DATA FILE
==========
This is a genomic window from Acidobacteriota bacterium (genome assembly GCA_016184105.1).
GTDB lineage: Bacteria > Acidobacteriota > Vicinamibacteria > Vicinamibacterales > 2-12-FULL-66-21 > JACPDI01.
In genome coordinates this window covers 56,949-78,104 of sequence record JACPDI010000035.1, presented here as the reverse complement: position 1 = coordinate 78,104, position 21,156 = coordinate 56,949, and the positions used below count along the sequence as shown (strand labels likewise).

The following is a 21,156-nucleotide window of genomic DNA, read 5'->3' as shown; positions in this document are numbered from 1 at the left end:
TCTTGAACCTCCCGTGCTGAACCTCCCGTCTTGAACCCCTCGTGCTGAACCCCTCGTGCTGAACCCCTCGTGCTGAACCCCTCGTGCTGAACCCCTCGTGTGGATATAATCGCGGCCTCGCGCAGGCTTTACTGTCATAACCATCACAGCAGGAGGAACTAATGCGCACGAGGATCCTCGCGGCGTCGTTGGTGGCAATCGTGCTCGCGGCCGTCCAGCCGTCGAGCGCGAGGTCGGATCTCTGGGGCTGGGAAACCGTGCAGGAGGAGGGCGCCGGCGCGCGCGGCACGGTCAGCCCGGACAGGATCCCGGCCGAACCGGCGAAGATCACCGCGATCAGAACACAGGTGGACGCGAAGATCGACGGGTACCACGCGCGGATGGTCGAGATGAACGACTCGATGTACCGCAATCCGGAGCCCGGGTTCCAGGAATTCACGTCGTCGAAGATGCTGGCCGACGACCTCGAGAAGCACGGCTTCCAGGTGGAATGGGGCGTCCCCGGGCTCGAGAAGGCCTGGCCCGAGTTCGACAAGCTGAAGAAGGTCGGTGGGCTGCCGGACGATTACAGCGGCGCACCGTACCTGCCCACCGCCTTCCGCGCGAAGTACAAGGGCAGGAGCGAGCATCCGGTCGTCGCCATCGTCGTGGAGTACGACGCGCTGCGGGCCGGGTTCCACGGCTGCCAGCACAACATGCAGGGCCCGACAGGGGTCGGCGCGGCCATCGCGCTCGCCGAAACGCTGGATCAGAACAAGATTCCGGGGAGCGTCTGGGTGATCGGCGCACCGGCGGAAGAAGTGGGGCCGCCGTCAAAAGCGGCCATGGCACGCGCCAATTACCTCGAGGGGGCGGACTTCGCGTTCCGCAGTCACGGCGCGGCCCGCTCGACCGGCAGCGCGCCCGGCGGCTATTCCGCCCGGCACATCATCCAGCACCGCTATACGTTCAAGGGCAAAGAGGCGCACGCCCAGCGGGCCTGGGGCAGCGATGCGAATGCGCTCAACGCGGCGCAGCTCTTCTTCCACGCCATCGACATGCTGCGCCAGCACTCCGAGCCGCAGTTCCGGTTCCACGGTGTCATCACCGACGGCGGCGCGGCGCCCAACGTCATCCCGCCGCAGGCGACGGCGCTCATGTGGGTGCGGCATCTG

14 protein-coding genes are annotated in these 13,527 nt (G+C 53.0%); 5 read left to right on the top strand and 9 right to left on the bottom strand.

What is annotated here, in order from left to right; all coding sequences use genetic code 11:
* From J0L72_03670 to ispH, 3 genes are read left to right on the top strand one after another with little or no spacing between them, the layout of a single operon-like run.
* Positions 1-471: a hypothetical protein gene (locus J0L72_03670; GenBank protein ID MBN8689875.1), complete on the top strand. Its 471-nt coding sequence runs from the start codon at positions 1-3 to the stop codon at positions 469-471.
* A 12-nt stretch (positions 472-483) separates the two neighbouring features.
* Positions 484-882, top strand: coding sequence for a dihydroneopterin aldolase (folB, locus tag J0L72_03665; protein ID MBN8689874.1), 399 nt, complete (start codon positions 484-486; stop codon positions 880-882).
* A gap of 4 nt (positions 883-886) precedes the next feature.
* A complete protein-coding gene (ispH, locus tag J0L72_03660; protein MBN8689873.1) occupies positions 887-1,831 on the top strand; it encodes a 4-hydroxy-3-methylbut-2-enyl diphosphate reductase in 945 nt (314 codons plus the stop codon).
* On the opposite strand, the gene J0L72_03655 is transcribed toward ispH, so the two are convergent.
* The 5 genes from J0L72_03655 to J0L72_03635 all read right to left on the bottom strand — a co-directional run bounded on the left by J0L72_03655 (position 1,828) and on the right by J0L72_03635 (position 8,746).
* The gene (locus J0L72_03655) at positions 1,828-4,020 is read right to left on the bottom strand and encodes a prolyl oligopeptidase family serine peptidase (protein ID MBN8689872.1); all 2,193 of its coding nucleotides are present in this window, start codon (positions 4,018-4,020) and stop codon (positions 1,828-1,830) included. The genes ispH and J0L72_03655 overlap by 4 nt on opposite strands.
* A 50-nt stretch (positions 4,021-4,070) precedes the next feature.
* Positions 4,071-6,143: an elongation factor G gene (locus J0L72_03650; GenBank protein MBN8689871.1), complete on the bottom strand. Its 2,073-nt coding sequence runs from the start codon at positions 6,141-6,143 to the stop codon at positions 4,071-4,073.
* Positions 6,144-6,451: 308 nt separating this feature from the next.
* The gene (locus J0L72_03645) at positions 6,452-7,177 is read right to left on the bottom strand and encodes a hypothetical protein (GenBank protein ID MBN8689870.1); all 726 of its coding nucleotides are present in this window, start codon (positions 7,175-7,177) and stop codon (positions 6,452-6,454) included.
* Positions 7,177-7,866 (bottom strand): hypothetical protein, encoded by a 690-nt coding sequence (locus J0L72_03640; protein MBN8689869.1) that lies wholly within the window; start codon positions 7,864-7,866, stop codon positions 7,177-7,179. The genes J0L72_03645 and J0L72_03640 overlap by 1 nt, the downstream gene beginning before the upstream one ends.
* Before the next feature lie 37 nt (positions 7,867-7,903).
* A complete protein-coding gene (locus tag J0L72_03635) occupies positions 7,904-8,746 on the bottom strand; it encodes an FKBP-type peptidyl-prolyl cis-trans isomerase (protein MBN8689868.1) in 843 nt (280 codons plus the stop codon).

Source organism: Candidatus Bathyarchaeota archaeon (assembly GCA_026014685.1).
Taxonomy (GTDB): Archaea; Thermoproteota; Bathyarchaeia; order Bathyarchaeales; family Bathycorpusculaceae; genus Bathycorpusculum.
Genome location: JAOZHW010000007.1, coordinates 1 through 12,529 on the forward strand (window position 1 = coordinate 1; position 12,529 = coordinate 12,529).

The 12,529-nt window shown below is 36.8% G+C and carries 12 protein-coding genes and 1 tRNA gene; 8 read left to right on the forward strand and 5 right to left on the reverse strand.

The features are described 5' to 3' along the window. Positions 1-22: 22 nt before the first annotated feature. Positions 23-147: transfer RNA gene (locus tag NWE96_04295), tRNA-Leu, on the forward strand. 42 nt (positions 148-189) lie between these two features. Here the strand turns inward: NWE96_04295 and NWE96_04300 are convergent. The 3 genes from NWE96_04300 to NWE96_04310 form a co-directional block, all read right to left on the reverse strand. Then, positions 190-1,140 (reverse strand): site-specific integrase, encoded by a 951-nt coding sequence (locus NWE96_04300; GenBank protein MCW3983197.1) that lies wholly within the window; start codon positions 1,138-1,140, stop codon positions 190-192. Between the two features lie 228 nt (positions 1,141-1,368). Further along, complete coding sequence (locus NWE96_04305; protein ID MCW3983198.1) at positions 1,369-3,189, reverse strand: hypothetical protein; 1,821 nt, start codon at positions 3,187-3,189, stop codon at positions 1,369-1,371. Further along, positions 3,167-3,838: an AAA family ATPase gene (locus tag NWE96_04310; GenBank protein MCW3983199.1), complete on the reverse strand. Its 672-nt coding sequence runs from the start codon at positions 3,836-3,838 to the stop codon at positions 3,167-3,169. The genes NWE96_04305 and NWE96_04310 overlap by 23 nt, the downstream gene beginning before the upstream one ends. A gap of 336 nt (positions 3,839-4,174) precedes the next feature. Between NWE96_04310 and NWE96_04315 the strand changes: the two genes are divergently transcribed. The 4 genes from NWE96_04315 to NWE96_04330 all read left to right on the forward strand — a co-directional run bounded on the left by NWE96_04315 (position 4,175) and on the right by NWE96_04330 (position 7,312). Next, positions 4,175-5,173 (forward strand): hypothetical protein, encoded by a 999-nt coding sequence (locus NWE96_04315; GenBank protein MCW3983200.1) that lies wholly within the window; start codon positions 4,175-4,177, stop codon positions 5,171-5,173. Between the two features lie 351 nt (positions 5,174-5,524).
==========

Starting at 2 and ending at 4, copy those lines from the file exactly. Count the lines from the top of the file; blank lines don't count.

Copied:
GTDB lineage: Bacteria > Acidobacteriota > Vicinamibacteria > Vicinamibacterales > 2-12-FULL-66-21 > JACPDI01.
In genome coordinates this window covers 56,949-78,104 of sequence record JACPDI010000035.1, presented here as the reverse complement: position 1 = coordinate 78,104, position 21,156 = coordinate 56,949, and the positions used below count along the sequence as shown (strand labels likewise).

The following is a 21,156-nucleotide window of genomic DNA, read 5'->3' as shown; positions in this document are numbered from 1 at the left end: